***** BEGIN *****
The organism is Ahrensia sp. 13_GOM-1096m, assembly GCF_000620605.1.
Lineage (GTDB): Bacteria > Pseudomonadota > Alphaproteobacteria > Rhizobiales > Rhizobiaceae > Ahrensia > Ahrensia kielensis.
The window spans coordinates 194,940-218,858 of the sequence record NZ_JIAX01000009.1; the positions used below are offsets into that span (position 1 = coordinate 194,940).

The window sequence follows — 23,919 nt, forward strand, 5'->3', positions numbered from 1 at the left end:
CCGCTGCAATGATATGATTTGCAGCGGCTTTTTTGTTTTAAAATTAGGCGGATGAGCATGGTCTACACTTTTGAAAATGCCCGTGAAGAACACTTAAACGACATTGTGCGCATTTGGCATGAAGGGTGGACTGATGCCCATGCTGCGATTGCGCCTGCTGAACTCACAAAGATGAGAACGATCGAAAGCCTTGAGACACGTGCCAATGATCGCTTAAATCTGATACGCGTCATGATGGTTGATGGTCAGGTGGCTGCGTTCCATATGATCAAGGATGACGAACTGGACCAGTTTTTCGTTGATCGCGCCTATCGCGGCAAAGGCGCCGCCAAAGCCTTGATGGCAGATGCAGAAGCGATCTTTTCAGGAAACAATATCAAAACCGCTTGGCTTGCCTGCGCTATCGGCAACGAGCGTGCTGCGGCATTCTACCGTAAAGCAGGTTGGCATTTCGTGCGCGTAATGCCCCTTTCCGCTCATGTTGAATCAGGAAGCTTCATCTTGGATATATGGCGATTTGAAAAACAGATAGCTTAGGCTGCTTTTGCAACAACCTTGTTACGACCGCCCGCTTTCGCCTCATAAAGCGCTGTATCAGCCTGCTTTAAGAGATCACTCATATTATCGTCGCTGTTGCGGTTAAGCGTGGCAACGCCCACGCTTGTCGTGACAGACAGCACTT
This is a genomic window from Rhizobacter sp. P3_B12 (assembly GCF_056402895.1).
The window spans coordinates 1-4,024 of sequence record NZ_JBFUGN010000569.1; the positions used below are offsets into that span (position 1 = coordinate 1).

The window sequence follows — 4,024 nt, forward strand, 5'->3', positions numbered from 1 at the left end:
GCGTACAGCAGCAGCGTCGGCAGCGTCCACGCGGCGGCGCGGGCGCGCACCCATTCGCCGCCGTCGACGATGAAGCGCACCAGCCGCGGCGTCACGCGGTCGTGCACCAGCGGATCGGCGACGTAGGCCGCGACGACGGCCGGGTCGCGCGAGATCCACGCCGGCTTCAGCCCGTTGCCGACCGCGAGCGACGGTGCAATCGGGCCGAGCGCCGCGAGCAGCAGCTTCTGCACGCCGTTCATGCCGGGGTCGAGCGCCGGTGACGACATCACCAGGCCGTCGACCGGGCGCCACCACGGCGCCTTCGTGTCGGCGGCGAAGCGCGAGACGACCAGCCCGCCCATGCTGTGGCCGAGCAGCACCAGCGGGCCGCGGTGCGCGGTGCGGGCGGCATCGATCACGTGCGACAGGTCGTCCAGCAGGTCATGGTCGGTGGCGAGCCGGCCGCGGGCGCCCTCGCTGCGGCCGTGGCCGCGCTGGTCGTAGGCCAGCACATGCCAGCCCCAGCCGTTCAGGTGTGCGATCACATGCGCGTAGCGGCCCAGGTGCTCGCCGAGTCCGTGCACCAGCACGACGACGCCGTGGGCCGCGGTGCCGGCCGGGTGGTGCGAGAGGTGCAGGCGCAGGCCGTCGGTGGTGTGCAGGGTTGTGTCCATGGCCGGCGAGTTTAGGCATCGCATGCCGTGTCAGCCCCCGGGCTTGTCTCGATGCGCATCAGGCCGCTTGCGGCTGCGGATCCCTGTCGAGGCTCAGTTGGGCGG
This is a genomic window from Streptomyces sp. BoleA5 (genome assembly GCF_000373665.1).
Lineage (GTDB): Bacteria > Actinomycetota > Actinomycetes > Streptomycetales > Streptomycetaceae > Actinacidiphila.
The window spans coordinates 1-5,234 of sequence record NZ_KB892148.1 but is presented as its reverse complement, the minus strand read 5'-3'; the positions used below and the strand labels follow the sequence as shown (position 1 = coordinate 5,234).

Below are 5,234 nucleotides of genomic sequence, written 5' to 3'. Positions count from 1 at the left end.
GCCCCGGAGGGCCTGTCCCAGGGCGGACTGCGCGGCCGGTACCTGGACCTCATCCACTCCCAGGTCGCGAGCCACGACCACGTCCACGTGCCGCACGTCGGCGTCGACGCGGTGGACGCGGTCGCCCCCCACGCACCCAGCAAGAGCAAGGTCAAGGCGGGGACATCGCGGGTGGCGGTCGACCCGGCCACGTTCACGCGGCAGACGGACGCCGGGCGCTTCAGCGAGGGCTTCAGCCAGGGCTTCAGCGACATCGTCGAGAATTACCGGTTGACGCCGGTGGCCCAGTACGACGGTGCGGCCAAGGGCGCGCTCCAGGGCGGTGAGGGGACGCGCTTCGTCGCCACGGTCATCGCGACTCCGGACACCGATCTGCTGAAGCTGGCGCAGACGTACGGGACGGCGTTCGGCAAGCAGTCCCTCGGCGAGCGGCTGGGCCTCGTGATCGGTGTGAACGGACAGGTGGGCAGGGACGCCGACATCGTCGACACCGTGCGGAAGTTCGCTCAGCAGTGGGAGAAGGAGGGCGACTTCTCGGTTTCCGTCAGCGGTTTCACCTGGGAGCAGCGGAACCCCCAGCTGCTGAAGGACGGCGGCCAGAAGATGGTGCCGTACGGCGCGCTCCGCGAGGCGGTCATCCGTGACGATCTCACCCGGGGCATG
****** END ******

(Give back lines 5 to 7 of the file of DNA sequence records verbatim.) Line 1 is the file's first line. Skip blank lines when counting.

CCGCTGCAATGATATGATTTGCAGCGGCTTTTTTGTTTTAAAATTAGGCGGATGAGCATGGTCTACACTTTTGAAAATGCCCGTGAAGAACACTTAAACGACATTGTGCGCATTTGGCATGAAGGGTGGACTGATGCCCATGCTGCGATTGCGCCTGCTGAACTCACAAAGATGAGAACGATCGAAAGCCTTGAGACACGTGCCAATGATCGCTTAAATCTGATACGCGTCATGATGGTTGATGGTCAGGTGGCTGCGTTCCATATGATCAAGGATGACGAACTGGACCAGTTTTTCGTTGATCGCGCCTATCGCGGCAAAGGCGCCGCCAAAGCCTTGATGGCAGATGCAGAAGCGATCTTTTCAGGAAACAATATCAAAACCGCTTGGCTTGCCTGCGCTATCGGCAACGAGCGTGCTGCGGCATTCTACCGTAAAGCAGGTTGGCATTTCGTGCGCGTAATGCCCCTTTCCGCTCATGTTGAATCAGGAAGCTTCATCTTGGATATATGGCGATTTGAAAAACAGATAGCTTAGGCTGCTTTTGCAACAACCTTGTTACGACCGCCCGCTTTCGCCTCATAAAGCGCTGTATCAGCCTGCTTTAAGAGATCACTCATATTATCGTCGCTGTTGCGGTTAAGCGTGGCAACGCCCACGCTTGTCGTGACAGACAGCACTT
This is a genomic window from Rhizobacter sp. P3_B12 (assembly GCF_056402895.1).
The window spans coordinates 1-4,024 of sequence record NZ_JBFUGN010000569.1; the positions used below are offsets into that span (position 1 = coordinate 1).